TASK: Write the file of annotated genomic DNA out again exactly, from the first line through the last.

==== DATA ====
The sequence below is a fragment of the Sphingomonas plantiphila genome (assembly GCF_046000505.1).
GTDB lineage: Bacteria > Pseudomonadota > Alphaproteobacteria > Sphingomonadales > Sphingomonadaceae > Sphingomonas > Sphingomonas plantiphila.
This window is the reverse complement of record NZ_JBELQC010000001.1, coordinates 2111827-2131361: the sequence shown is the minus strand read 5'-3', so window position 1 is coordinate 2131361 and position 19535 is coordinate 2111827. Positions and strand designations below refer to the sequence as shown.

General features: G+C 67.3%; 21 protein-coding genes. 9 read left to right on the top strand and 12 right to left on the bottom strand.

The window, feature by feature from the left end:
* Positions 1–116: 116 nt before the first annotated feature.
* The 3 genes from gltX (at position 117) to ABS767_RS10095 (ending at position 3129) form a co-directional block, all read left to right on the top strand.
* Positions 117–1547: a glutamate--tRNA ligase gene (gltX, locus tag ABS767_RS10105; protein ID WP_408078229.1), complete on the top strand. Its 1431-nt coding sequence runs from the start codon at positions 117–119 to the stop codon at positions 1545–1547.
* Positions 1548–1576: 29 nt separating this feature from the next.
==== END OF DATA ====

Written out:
The sequence below is a fragment of the Sphingomonas plantiphila genome (assembly GCF_046000505.1).
GTDB lineage: Bacteria > Pseudomonadota > Alphaproteobacteria > Sphingomonadales > Sphingomonadaceae > Sphingomonas > Sphingomonas plantiphila.
This window is the reverse complement of record NZ_JBELQC010000001.1, coordinates 2111827-2131361: the sequence shown is the minus strand read 5'-3', so window position 1 is coordinate 2131361 and position 19535 is coordinate 2111827. Positions and strand designations below refer to the sequence as shown.

General features: G+C 67.3%; 21 protein-coding genes. 9 read left to right on the top strand and 12 right to left on the bottom strand.

The window, feature by feature from the left end:
* Positions 1–116: 116 nt before the first annotated feature.
* The 3 genes from gltX (at position 117) to ABS767_RS10095 (ending at position 3129) form a co-directional block, all read left to right on the top strand.
* Positions 117–1547: a glutamate--tRNA ligase gene (gltX, locus tag ABS767_RS10105; protein ID WP_408078229.1), complete on the top strand. Its 1431-nt coding sequence runs from the start codon at positions 117–119 to the stop codon at positions 1545–1547.
* Positions 1548–1576: 29 nt separating this feature from the next.